10 Tips for Buying Motorcycle Boots
by Liz Jansen
When it comes to riding a motorcycle, feet are often the most taken for granted piece of equipment we have. Not only are they our form of transportation when we’re off the bike, we count on them for balance, traction and control. Protecting them can mean the difference between mobility and immobility.
Good quality motorcycle boots address the many and diverse functions you count on them for. They provide balance when you’re stopped, activate controls, protect against impact and abrasion and repel rain. They’re comfortable both on and off the bike and look good.
Rule out running shoes, sandals, flip-flops and high heels. Although they may be comfortable and/or make a fashion statement, save them for when you get off the motorcycle.
The style of boot will vary with the type of riding you do. Use these tips as a general guideline.
- Fit. Comfortable feet are essential for a comfortable ride. You want boots that fit snugly around your ankle while allowing you to wiggle your toes. An absorbent lining keeps your feet comfortable in the heat and warm when it’s cold out. Ironic as it sounds, you want boots that are hard to get on and off. They’re more likely to stay on during an accident.
- Traction. Look for soles that are oil-resistant and have good treads. Pavement can be slippery and uneven. When you put your foot down, you want to know it’s not going to slide across whatever surface you’re on.
- Water resistance. Ideally water proof. If you do any riding at all, at some point, you’re going to find yourself riding in the rain. Good boots keep water away from your feet through an effective surface and well-constructed double seams.
- Breathability. Feet get hot when they’re closed up for extended periods. A certain amount of this is unavoidable but high quality material and design can minimize it.
- Height. To adequately protect your feet, shin and ankles, select boots that come up to mid-calf. There are lots of bones, ligaments and tendons in to protect. An ankle injury will affect movement and function in your foot and leg.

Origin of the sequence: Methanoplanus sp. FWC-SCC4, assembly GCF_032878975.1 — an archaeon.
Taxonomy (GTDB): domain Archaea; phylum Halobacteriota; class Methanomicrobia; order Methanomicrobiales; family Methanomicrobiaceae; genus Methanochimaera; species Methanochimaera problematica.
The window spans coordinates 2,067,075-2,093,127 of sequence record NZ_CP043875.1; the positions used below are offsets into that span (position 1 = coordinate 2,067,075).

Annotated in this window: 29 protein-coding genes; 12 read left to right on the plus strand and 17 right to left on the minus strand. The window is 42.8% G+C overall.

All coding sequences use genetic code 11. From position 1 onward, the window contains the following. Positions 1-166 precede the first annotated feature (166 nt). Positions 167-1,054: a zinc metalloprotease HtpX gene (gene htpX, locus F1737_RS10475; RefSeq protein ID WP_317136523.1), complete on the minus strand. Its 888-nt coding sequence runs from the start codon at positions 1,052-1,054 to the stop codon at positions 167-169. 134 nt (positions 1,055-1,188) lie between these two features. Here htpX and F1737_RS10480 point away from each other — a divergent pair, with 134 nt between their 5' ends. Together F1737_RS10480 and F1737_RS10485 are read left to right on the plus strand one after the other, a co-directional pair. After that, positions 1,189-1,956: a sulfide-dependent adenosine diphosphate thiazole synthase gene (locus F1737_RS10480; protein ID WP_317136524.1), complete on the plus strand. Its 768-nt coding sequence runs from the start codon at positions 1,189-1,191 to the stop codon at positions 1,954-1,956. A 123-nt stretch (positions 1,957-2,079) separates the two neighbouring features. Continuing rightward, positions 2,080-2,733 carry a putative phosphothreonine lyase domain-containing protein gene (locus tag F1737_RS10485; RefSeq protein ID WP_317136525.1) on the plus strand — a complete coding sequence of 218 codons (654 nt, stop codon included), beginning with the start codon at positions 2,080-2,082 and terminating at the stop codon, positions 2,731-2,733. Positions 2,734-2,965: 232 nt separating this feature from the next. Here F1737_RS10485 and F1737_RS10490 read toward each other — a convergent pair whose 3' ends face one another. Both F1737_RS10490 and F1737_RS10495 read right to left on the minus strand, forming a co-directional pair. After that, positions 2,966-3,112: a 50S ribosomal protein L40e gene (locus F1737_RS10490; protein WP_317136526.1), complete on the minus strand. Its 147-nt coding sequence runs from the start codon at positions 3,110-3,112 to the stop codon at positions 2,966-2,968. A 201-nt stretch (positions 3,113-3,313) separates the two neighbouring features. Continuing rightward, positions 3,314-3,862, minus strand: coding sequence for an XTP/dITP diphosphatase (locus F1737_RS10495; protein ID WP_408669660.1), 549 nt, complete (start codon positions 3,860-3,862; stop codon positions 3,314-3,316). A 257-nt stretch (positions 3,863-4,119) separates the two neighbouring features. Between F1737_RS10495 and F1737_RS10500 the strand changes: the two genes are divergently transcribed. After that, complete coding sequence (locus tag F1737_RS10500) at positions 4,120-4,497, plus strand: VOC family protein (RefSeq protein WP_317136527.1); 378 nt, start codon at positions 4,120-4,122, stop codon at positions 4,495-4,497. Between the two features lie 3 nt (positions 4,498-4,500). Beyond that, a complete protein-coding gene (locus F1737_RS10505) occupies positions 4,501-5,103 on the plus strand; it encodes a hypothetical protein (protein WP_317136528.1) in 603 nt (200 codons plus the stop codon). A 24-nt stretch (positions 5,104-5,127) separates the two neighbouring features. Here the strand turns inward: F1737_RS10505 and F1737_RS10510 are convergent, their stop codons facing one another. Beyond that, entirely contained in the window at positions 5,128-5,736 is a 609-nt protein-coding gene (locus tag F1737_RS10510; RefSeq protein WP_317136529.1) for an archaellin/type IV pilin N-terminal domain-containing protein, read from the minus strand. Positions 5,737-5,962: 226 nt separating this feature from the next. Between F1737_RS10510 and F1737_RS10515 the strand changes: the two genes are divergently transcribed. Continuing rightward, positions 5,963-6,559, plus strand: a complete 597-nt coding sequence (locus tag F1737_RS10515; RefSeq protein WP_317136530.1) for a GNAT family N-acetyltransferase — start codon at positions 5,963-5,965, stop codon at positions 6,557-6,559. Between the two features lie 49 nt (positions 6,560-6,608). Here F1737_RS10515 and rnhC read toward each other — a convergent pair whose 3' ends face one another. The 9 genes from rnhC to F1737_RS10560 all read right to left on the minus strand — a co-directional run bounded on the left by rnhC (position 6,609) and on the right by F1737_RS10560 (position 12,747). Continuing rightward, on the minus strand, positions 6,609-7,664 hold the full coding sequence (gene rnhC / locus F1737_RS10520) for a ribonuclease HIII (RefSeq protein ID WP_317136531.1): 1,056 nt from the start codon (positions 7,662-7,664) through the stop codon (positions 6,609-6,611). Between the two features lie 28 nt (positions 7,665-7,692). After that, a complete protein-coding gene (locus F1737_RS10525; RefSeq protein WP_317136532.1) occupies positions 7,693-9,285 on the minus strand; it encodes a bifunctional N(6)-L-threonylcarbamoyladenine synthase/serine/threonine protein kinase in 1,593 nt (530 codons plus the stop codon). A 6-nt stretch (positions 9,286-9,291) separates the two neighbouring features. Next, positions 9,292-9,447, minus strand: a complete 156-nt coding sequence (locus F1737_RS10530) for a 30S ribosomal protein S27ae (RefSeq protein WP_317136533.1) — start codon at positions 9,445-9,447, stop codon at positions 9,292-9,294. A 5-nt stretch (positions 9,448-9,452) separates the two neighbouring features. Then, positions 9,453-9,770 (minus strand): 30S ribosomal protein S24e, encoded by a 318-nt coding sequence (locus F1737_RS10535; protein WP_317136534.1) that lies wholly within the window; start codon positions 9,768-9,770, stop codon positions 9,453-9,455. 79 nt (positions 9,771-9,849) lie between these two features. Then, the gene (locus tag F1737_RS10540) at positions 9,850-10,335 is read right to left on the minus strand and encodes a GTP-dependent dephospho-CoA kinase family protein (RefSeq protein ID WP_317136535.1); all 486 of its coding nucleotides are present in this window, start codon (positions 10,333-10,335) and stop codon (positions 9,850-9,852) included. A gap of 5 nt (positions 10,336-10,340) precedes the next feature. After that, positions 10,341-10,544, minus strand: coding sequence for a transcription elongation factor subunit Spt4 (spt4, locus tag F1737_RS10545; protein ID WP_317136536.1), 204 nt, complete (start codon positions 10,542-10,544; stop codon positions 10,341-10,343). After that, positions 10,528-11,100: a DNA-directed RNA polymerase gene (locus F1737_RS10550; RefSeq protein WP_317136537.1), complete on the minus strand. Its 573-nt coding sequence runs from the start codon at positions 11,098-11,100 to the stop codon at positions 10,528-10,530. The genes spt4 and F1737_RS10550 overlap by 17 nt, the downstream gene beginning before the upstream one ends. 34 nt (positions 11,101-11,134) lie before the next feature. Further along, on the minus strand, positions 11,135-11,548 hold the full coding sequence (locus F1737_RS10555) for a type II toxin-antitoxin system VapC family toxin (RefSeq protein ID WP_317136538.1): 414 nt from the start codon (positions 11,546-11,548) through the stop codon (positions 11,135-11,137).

- Armor. Look for padding for toes, ankles and shins. Bones are close to the surface and vulnerable to injury.
- Abrasion resistance. Recently I watched a rider slide thirty feet across the pavement after losing control of her bike. She wore a layer off one side of her boot but her foot was uninjured. Even during routine riding, you want to protect your feet from gravel or other objects that can fly up from the road surface. Extra padding
- Closures. Boots that lace up are actually better at protecting your feet than those that slip on. Done up tightly, laced boots keep water out and are not as likely to come off in an accident. Just make sure the laces are tucked in.
- Reflective bits. Whether it’s piping or inserts, even your feet play a role in making you conspicuous to others on the road. Headlights pick up reflective surfaces on heels and the sides of your feet.
- Movement. The primary purpose for boots is related to operating the motorcycle. Boots must offer enough flexibility to easily operate the brakes, be comfortable in the riding position and allow you to move your feet around while riding. Make sure the toe is slim enough to easily activate the shifter and heels don’t get hung up on foot pegs.
Do your research thoroughly before purchasing riding boots. The initial cash outlay may be high, but they’re a wise long-term investment. Not only will they last longer while giving you a comfortable ride, they’ll do a better job of protecting your feet. There’s no price tag for that.